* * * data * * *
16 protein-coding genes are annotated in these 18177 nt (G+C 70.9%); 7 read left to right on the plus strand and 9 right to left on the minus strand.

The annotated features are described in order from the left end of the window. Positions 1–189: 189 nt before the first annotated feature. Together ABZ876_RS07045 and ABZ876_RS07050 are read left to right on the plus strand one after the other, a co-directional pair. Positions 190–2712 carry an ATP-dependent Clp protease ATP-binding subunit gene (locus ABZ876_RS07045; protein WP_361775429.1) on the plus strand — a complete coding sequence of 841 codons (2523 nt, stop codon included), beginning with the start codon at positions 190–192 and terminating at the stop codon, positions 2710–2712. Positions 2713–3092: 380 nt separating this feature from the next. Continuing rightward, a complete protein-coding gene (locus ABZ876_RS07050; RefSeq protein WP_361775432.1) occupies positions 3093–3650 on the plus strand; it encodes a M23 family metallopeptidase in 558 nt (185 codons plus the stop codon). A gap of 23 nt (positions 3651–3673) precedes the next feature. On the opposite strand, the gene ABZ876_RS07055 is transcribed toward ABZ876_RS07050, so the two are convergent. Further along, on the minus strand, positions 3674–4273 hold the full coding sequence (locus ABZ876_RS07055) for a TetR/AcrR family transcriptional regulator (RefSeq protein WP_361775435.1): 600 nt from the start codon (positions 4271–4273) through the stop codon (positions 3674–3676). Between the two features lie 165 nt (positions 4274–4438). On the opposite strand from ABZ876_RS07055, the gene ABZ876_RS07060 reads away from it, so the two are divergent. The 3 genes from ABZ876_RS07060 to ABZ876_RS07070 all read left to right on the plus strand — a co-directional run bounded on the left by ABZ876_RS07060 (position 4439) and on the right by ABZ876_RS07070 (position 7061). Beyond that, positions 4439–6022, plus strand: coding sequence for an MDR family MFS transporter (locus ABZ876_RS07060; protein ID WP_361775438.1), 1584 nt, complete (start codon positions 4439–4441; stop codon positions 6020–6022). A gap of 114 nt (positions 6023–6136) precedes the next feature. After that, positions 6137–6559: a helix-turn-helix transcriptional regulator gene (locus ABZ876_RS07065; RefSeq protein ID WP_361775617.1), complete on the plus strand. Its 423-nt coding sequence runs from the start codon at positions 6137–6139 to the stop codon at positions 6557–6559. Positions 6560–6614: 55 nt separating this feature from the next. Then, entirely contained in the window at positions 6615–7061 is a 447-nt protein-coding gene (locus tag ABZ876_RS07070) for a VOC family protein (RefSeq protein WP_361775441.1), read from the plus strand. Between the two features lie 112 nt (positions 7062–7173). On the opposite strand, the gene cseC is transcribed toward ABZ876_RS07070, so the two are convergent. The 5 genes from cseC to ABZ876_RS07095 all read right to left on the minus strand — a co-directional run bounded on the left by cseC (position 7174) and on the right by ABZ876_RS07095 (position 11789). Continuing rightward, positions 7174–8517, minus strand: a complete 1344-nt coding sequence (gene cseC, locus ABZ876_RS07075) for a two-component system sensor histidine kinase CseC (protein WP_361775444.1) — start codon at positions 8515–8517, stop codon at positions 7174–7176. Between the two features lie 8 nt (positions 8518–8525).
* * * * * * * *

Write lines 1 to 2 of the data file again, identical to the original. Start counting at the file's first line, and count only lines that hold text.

16 protein-coding genes are annotated in these 18177 nt (G+C 70.9%); 7 read left to right on the plus strand and 9 right to left on the minus strand.

The annotated features are described in order from the left end of the window. Positions 1–189: 189 nt before the first annotated feature. Together ABZ876_RS07045 and ABZ876_RS07050 are read left to right on the plus strand one after the other, a co-directional pair. Positions 190–2712 carry an ATP-dependent Clp protease ATP-binding subunit gene (locus ABZ876_RS07045; protein WP_361775429.1) on the plus strand — a complete coding sequence of 841 codons (2523 nt, stop codon included), beginning with the start codon at positions 190–192 and terminating at the stop codon, positions 2710–2712. Positions 2713–3092: 380 nt separating this feature from the next. Continuing rightward, a complete protein-coding gene (locus ABZ876_RS07050; RefSeq protein WP_361775432.1) occupies positions 3093–3650 on the plus strand; it encodes a M23 family metallopeptidase in 558 nt (185 codons plus the stop codon). A gap of 23 nt (positions 3651–3673) precedes the next feature. On the opposite strand, the gene ABZ876_RS07055 is transcribed toward ABZ876_RS07050, so the two are convergent. Further along, on the minus strand, positions 3674–4273 hold the full coding sequence (locus ABZ876_RS07055) for a TetR/AcrR family transcriptional regulator (RefSeq protein WP_361775435.1): 600 nt from the start codon (positions 4271–4273) through the stop codon (positions 3674–3676). Between the two features lie 165 nt (positions 4274–4438). On the opposite strand from ABZ876_RS07055, the gene ABZ876_RS07060 reads away from it, so the two are divergent. The 3 genes from ABZ876_RS07060 to ABZ876_RS07070 all read left to right on the plus strand — a co-directional run bounded on the left by ABZ876_RS07060 (position 4439) and on the right by ABZ876_RS07070 (position 7061). Beyond that, positions 4439–6022, plus strand: coding sequence for an MDR family MFS transporter (locus ABZ876_RS07060; protein ID WP_361775438.1), 1584 nt, complete (start codon positions 4439–4441; stop codon positions 6020–6022). A gap of 114 nt (positions 6023–6136) precedes the next feature. After that, positions 6137–6559: a helix-turn-helix transcriptional regulator gene (locus ABZ876_RS07065; RefSeq protein ID WP_361775617.1), complete on the plus strand. Its 423-nt coding sequence runs from the start codon at positions 6137–6139 to the stop codon at positions 6557–6559. Positions 6560–6614: 55 nt separating this feature from the next. Then, entirely contained in the window at positions 6615–7061 is a 447-nt protein-coding gene (locus tag ABZ876_RS07070) for a VOC family protein (RefSeq protein WP_361775441.1), read from the plus strand. Between the two features lie 112 nt (positions 7062–7173). On the opposite strand, the gene cseC is transcribed toward ABZ876_RS07070, so the two are convergent. The 5 genes from cseC to ABZ876_RS07095 all read right to left on the minus strand — a co-directional run bounded on the left by cseC (position 7174) and on the right by ABZ876_RS07095 (position 11789). Continuing rightward, positions 7174–8517, minus strand: a complete 1344-nt coding sequence (gene cseC, locus ABZ876_RS07075) for a two-component system sensor histidine kinase CseC (protein WP_361775444.1) — start codon at positions 8515–8517, stop codon at positions 7174–7176. Between the two features lie 8 nt (positions 8518–8525).